IRS Warns of Phone Scam

The IRS is warning the public about a phone scam that targets people across the nation, including recent immigrants. Callers claiming to be from the IRS tell intended victims they owe taxes and must pay using a pre-paid debit card or wire transfer. The scammers threaten those who refuse to pay with arrest, deportation or loss of a business or driver’s license.

The callers who commit this fraud often:

  • Use common names and fake IRS badge numbers.
  • Know the last four digits of the victim’s Social Security number.
  • Make caller ID appear as if the IRS is calling.
  • Send bogus IRS emails to support their scam.
  • Call a second time claiming to be the police or DMV, and caller ID again supports their claim.

The truth is the IRS usually first contacts people by mail – not by phone – about unpaid taxes. And the IRS won’t ask for payment using a pre-paid debit card or wire transfer. The agency also won’t ask for a credit card number over the phone.

If you get a call from someone claiming to be with the IRS asking for a payment, here’s what to do:

  • If you owe federal taxes, or think you might owe taxes, hang up and call the IRS at 800-829-1040. IRS workers can help you with your payment questions.
  • If you don’t owe taxes, call and report the incident to the Treasury Inspector General for Tax Administration at 800-366-4484.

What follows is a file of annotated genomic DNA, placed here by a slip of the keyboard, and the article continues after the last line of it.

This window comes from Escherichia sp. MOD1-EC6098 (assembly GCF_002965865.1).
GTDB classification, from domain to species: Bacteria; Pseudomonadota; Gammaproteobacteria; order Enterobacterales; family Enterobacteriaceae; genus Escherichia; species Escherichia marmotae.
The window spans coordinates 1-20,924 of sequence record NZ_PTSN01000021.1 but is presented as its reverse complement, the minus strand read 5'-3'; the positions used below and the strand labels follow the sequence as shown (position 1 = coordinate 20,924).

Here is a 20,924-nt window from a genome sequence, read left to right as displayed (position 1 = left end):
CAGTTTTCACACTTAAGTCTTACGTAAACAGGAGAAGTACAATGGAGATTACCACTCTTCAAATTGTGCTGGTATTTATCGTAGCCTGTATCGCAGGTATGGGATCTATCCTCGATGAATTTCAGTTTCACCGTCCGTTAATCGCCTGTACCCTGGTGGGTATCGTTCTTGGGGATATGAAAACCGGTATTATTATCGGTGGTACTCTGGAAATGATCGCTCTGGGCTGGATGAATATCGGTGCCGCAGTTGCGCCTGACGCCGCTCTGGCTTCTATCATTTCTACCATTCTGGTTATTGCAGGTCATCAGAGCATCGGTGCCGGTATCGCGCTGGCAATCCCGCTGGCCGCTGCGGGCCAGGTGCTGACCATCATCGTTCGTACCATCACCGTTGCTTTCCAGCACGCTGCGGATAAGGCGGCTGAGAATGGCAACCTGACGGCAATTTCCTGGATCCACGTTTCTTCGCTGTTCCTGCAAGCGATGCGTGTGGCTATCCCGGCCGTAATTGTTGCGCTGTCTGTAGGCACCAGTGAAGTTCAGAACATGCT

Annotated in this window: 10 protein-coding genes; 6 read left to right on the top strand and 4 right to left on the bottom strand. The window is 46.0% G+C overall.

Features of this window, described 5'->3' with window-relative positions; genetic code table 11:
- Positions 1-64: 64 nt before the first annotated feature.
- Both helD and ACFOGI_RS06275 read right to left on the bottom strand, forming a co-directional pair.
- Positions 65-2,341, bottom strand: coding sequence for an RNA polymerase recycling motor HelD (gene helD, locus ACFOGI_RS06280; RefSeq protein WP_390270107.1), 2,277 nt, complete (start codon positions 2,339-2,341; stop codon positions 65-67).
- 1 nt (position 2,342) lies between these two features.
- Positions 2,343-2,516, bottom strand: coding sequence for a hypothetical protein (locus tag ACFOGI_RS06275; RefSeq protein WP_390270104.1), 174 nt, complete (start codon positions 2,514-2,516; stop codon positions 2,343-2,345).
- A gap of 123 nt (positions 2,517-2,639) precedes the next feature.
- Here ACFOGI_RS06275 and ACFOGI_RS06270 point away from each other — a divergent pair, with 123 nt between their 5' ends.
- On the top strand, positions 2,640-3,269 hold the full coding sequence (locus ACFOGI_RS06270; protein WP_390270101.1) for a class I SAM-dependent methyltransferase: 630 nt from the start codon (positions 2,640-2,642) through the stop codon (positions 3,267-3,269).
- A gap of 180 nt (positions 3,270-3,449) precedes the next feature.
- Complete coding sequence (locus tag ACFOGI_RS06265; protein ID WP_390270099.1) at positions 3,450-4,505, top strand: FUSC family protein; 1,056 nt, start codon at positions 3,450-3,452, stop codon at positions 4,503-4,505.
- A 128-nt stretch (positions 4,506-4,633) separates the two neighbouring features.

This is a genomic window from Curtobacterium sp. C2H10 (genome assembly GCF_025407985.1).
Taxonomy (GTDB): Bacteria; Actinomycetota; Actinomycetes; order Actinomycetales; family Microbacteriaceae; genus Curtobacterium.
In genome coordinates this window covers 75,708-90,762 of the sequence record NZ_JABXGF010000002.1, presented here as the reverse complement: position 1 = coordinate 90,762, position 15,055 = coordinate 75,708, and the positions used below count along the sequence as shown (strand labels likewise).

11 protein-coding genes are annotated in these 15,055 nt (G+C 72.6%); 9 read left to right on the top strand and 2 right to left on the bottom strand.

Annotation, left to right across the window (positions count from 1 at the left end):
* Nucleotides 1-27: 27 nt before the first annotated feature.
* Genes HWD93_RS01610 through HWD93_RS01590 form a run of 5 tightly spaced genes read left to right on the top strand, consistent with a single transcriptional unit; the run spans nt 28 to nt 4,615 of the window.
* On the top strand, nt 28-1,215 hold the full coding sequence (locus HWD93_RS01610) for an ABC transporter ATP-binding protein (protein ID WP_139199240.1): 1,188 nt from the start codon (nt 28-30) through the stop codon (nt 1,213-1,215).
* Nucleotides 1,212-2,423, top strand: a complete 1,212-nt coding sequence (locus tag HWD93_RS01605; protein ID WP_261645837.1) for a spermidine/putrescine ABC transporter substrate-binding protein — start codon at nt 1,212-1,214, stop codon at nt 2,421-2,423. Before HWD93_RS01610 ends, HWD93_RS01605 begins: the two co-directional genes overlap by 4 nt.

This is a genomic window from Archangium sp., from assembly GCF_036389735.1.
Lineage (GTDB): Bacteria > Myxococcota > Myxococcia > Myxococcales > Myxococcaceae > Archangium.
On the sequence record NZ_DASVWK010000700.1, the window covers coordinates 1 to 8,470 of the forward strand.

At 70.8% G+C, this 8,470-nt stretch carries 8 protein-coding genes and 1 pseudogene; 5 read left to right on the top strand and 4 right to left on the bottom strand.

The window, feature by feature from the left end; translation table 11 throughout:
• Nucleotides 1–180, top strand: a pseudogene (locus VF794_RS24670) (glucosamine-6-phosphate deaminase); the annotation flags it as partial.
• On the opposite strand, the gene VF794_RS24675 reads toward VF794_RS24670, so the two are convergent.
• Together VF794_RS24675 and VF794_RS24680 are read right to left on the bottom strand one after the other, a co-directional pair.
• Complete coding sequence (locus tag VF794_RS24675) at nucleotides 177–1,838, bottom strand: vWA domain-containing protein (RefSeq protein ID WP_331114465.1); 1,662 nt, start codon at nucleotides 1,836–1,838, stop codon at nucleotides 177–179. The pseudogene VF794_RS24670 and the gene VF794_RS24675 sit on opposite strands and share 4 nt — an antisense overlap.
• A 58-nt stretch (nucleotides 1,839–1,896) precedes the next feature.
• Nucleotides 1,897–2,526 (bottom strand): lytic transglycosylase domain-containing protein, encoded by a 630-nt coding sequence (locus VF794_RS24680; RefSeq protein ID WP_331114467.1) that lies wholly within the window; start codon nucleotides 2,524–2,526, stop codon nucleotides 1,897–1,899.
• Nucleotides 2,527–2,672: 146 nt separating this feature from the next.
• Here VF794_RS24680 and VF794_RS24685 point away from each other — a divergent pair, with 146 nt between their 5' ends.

• You can also file a complaint with the Federal Trade Commission at FTC.gov. Add “IRS Telephone Scam” to the comments in your complaint.

Be alert for phone and email scams that use the IRS name. The IRS will never request personal or financial information by email, texting or any social media. You should forward scam emails to phishing@irs.gov. Don’t open any attachments or click on any links in those emails.

Traditional IRA Distribution Rules

Taxpayers aged 70 1/2 and over must take withdrawals from their traditional IRAs by December 31 or pay a penalty.

The penalty is equal to fifty percent (50%) of the amount that should have been withdrawn but was not.

Unlike other types of distributions, this required distribution is not eligible for roll-over treatment into another IRA to avoid the distribution and resulting income tax.

The required distribution may be computed for you by the trustee of the IRA or your money manager or investment advisor. If not, you will have to compute it yourself.

To compute the required distribution:

  1. Divide the balance as of December 31st of last year for each IRA by the appropriate factor for your age. The factor may be obtained from IRS Publication 590.
  2. Sum the amounts computed in step 1. This is the required distribution.

Even though the required distribution is computed using all of your IRAs, the actual withdrawal can be taken from any IRA, or multiple IRAs, that you choose.

 IRS Circular 230 Disclosure

Pursuant to IRS Regulations, we inform you that any tax advice provided or implied on this post (including attachments) is not intended or written to be used, and cannot be used, for the purpose of avoiding penalties that may be imposed on the taxpayer.

While the information contained in this post is believed to be reliable, we cannot guarantee its accuracy or completeness.